Process

1683 painting by Francisco Rizi depicting the auto-da-fé held in Plaza Mayor, Madrid in 1680.

The auto-da-fé usually began with the public proclamation of a grace period of 40 days. Anyone who was guilty or knew of someone who was guilty was urged to confess. If they were approached and charged they were then presumed guilty, and since the suspects were not allowed to look at the evidence against them, they could only assume the worst. The auto-da-fé was not an impromptu event, but one which was thoroughly orchestrated. Preparations began a month in advance and only occurred when the inquisition authorities believed there were enough prisoners in a given community or city. Bordering the city's plaza, an all-night vigil would be held with prayers, ending in Mass at daybreak and a breakfast feast prepared for all who joined in.[10]

The trial then officially began with a procession of prisoners, who bore elaborate visual symbols on their garments and bodies. These symbols were called sanbenito, and were made of yellow sackcloth. They served to identify the specific acts of treason of the accused, whose identities were kept secret until the very last moment. In addition, most of the time the prisoners had no idea what the outcome of their trial was going to be. The auto-da-fé was also a form of penitence for the public viewers, because they too were engaging in a process of reconciliation and by being involved were given the chance to confront their sins and be forgiven by the Church. The trials concluded when the prisoners were taken outside the city walls to a place called the quemadero or burning place. There the prisoners who were forgiven would fall on their knees in thanksgiving.[11]

In popular culture

The auto-da-fé, usually represented as a heretic being burned at the stake, is a symbol used widely in the arts, especially in Europe.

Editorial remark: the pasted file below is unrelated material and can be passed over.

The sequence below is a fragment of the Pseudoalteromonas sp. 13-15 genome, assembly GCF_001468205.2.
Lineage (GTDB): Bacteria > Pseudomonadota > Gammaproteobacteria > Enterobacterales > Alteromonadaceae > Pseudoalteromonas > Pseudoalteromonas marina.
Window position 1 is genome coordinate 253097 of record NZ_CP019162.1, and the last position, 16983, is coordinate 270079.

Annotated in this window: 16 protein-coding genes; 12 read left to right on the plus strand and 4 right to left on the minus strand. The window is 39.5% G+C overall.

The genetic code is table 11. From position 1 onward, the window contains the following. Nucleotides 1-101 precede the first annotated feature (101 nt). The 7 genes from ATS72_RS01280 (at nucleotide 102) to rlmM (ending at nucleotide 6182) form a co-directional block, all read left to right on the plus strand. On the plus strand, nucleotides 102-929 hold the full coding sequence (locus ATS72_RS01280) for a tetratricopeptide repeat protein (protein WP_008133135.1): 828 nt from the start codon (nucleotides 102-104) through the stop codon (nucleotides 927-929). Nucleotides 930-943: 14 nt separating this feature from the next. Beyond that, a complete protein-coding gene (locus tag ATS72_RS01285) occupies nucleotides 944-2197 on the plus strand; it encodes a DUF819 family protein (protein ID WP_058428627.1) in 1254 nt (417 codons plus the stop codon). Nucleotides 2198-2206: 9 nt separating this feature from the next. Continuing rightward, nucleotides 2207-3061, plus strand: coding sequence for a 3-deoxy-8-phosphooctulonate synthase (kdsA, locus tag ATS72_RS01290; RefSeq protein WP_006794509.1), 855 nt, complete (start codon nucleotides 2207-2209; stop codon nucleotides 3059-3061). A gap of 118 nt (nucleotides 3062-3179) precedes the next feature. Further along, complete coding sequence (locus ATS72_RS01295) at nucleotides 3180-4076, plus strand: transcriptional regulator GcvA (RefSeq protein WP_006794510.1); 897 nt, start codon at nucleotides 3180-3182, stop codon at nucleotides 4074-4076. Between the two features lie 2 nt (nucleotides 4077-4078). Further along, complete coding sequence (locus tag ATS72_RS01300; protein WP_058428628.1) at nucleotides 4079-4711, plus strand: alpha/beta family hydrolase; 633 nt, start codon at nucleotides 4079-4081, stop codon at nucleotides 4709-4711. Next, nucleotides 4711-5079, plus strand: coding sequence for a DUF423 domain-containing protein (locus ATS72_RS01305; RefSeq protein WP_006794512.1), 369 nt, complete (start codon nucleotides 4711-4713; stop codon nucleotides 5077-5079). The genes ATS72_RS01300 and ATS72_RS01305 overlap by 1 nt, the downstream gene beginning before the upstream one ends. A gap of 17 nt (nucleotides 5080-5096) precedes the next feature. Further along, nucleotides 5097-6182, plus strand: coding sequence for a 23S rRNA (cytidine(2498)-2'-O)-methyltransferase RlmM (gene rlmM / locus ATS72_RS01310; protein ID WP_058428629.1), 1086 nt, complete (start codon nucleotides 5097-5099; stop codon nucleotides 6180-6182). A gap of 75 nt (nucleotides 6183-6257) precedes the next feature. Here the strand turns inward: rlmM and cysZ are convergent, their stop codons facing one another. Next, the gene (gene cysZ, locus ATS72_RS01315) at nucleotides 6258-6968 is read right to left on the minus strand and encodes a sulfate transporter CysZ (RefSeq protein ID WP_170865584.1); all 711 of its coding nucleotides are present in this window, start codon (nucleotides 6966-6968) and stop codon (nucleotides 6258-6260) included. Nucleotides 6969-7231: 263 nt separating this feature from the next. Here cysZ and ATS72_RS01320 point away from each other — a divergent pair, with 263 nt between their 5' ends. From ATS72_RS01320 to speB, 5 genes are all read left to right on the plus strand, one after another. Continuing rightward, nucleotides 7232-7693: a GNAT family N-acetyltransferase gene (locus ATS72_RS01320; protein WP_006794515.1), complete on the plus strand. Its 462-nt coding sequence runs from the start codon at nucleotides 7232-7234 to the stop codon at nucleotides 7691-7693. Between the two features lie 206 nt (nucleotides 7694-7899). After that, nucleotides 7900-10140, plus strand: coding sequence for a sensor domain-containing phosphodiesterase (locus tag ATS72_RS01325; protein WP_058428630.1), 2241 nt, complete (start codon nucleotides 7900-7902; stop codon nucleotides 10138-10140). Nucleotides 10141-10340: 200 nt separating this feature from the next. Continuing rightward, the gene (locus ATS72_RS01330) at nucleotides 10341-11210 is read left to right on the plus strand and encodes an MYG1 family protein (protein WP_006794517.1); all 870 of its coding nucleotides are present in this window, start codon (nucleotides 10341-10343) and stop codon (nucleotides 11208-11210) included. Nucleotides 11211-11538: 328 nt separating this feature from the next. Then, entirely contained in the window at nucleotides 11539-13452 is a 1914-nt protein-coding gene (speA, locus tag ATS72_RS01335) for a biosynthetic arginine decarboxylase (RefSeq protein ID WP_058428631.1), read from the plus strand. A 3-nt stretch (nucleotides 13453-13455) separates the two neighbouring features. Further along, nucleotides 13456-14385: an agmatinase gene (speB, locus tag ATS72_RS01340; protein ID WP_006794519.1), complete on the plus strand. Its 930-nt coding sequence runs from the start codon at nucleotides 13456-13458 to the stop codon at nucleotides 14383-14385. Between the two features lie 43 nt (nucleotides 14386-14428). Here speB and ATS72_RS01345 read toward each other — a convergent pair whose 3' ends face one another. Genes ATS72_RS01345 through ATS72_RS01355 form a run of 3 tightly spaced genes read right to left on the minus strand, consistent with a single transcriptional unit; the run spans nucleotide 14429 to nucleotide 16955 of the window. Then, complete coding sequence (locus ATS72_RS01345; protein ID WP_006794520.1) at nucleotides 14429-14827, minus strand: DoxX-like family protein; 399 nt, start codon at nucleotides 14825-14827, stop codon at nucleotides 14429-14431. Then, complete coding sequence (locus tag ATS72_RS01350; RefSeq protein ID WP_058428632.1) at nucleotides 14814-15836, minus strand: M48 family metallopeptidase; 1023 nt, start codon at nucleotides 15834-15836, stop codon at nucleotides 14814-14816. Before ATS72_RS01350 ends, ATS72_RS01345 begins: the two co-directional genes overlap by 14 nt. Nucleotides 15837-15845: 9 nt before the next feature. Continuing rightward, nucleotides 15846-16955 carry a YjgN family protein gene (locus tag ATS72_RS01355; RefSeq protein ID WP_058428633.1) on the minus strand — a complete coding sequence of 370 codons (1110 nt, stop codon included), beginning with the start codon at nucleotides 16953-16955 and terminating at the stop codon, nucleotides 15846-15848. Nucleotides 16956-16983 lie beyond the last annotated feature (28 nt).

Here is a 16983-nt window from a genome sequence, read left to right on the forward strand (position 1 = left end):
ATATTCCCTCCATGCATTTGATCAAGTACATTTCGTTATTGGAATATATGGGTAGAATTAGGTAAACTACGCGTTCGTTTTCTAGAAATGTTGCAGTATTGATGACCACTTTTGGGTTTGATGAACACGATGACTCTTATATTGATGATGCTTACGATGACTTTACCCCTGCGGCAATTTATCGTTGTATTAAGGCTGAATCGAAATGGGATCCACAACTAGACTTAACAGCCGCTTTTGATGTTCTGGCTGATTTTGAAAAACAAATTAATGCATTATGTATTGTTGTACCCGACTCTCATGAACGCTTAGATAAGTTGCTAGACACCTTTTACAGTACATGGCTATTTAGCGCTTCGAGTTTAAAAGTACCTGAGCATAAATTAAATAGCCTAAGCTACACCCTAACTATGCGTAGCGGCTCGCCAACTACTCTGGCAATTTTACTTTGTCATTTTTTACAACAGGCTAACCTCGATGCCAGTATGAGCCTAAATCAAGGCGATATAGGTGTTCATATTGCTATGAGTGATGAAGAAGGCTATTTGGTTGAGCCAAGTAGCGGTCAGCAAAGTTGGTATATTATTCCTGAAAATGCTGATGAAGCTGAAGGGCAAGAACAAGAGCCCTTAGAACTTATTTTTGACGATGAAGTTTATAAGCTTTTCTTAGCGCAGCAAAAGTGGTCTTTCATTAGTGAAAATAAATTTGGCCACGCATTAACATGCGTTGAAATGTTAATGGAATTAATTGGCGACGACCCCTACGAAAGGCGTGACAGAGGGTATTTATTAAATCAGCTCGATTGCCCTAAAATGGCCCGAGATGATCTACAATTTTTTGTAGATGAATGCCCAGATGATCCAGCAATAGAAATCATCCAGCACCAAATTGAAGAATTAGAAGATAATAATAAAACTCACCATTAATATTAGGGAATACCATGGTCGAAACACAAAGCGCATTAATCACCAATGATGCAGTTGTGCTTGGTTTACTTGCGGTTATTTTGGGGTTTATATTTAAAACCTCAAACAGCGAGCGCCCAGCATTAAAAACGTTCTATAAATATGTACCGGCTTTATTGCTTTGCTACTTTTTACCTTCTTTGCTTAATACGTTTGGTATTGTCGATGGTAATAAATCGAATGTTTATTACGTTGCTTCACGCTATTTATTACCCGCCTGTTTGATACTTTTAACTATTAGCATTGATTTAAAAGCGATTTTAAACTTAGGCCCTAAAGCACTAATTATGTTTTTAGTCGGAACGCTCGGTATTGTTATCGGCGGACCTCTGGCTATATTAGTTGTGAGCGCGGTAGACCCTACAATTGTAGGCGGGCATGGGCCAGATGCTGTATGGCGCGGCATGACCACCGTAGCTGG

References

Notes
  1. ^ *Page of the painting at Prado Museum.
  2. ^ Stavans 2005:xxxiv
  3. ^ Perry, Mary Elizabeth; Cruz, Anne J., eds. (1991). Cultural Encounters: The Impact of the Inquisition in Spain and the New World. Berkeley: University of California Press. ISBN 978-0-520-07098-1. 
  4. ^ Peters, Edward. Inquisition. New York: The Free Press, 1988.
  5. ^ Many of the public autos-da-fé were described in contemporary published works listing the dignitaries in attendance, the condemned and their sentences. See for example, Matias de Bocanegra, Auto general de la fé..., Mexico: 1649
  6. ^ a b Cecil Roth (1964) The Spanish Inquisition, W. W. Norton & Company, 1964 ISBN 0-393-00255-1, ISBN 978-0-393-00255-3 page 123
  7. ^ Dedieu, p. 85; Perez, pp. 170–173.
  8. ^ Monter, p. 53.
  9. ^ Marcus, Jacob Rader (1999). "36". The Jew in the Medieval World: A Source Book, 315–1791. Detroit, MI: Wayne State University Press. pp. 202–203. ISBN 0-87820-217-X. http://books.google.com/books?id=PCalmtflYtEC&pg=PA202&sig=xmnwzrCJGAwHTzHeFm8fJf7vV_E#PPA202,M1. 
  10. ^ Potter, Robert. The Auto de Fé as Medieval Drama. University of California, Santa Barbara. pp. 110–115. 
  11. ^ Potter, Robert. The Auto de Fé as Medieval Drama. University of Santa Barbara. pp. 115–119. 
Bibliography

External links